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CALGARY HERALD: Outfitter wants Albertans to be heard

Thurday 28 June 2007

For southern Alberta outfitter Mike Judd, this story is about more than just one proposed sour gas well.

Shell Canada wants to drill the exploratory well near Mount Bacchus, southwest of Pincher Creek, in the Rockies’ Eastern Slopes.

Judd objects to the project and has a right to have his voice heard because he lives near the proposed site — land owned by the province.

But the 56-year-old dog sledder contends any Albertan should be legally allowed to tell Alberta’s energy regulator what he or she thinks.

“This is an area of superb natural beauty. This is land that belongs to all Albertans,” Judd said Wednesday at a media conference at McDougall Centre in downtown Calgary.

“We feel the voice of the people as a whole should be listened to, especially on development on public land.”

This argument will be tested at an expected Alberta Energy and Utilities Board hearing on Shell’s proposed well.

A Calgarian has applied for status to intervene in the case, asking to have his objections considered. Similar attempts by landowners and environmental groups in the past have been rejected.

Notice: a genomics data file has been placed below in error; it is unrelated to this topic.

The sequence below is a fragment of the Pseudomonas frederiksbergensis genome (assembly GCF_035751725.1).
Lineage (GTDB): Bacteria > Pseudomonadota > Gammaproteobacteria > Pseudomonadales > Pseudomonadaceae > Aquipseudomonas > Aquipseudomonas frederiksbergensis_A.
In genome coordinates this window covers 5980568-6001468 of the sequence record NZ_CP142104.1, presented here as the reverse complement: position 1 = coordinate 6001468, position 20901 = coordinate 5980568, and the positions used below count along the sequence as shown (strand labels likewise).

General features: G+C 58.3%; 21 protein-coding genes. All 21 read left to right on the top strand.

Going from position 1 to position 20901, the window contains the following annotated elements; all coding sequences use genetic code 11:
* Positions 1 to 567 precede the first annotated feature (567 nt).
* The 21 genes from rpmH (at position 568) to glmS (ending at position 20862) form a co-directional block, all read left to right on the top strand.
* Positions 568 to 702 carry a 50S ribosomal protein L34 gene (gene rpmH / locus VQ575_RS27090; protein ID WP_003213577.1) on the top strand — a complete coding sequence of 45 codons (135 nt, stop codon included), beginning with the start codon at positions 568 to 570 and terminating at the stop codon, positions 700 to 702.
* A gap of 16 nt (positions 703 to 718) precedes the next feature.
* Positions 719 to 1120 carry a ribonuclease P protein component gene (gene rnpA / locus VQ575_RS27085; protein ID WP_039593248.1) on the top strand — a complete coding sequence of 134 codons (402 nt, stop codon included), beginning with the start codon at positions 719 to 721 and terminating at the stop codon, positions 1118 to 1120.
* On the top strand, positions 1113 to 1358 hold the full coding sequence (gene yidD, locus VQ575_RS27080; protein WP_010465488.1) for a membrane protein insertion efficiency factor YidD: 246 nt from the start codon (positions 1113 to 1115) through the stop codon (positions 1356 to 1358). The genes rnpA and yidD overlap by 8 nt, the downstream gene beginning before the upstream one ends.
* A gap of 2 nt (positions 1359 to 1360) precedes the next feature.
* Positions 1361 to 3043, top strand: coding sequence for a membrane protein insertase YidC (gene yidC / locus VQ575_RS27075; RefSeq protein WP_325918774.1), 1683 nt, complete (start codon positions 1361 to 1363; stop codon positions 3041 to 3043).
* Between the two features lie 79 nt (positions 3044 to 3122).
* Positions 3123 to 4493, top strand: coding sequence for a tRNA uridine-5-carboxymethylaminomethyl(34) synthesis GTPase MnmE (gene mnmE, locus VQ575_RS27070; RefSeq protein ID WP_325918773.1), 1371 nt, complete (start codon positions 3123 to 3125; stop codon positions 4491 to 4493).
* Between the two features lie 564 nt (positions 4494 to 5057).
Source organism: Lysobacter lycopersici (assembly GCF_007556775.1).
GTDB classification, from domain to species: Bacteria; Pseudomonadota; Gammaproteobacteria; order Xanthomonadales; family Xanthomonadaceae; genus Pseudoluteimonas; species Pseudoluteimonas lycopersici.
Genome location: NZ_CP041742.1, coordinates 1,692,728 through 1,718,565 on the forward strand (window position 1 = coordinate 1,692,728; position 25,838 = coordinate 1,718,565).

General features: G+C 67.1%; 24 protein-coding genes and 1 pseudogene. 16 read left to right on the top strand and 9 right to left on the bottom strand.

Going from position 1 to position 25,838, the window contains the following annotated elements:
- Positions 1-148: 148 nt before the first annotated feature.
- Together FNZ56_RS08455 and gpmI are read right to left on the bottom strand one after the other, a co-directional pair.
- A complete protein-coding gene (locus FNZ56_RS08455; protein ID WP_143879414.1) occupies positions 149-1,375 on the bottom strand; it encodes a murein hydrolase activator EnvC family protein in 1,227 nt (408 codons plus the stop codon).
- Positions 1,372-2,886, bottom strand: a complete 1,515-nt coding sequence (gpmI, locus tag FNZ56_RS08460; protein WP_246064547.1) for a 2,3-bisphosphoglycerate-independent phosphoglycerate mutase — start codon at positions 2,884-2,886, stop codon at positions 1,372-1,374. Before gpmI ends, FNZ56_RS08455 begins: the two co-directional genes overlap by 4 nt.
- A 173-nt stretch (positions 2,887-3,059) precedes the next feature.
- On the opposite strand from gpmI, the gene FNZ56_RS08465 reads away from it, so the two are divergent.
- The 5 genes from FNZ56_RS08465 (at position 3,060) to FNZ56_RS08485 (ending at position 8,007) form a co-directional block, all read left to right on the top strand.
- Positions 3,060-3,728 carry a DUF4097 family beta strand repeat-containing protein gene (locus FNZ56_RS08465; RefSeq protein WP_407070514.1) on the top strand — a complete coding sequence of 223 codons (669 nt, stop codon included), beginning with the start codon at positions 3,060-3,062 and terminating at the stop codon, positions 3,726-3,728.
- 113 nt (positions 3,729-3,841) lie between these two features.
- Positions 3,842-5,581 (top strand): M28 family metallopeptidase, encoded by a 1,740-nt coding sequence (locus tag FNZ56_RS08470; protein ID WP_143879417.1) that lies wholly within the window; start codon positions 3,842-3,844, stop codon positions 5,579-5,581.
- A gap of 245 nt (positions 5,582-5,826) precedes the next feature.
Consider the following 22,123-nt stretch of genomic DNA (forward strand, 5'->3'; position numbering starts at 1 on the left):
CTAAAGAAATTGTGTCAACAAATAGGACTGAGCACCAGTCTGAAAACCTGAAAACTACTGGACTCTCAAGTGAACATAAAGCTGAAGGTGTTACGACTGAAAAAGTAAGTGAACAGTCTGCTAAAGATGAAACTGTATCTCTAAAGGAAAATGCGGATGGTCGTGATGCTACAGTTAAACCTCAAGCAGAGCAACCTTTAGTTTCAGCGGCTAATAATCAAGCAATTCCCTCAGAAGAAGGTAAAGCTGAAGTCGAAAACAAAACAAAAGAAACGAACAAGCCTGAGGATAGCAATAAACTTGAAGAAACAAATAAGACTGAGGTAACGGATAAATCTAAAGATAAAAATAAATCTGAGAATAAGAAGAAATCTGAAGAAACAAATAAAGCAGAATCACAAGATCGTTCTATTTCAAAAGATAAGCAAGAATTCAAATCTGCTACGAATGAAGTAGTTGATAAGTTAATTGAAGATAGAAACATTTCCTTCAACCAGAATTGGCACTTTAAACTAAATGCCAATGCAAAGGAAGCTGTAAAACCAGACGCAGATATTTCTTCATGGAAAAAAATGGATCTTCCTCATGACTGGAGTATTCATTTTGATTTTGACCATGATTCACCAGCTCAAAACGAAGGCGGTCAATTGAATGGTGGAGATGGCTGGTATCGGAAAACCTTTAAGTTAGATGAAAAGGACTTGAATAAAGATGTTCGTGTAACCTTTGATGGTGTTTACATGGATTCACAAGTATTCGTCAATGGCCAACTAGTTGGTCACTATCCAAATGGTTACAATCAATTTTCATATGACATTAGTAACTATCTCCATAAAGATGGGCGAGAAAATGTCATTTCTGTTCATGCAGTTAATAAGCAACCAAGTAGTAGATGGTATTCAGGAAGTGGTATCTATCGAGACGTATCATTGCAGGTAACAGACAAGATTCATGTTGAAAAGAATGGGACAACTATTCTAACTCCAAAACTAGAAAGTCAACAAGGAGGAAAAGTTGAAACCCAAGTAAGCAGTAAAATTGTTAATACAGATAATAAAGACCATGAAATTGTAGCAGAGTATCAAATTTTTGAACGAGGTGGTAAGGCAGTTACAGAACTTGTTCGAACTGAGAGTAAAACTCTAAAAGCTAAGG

EUB spokesman Bob Curran said it would be a logistical nightmare if every Albertan was allowed legal standing in oil and gas applications.

“You have to somehow establish grounds, otherwise we could have thousands of interveners around the province,” he said.

“The process becomes completely unwieldy if anyone from the public can intervene on public lands.”

The process grants only landowners living next to Crown land or businesses that use the land the right to have their objections considered, if they can show the project could adversely affect them.

Alberta Energy spokesman Jason Chance said the provincial government does not plan to alter this aspect of the EUB, although other changes have been announced for the fall.

Checks and balances are built into the regulatory system to protect the public and the environment, Chance added.

But the Alberta Liberals believe that system is being overwhelmed by a tidal wave of industrial development. They and several landowner groups renewed their call Wednesday for a moratorium on new industrial development in the environmentally sensitive Eastern Slopes.

Calgary Liberal MLA David Swann said a plan mapping out how much development is sustainable in the region should be created before more activity is allowed. and its sister non-profit websites,,,,,, and are owned by John Donovan. There is also a Wikipedia feature.

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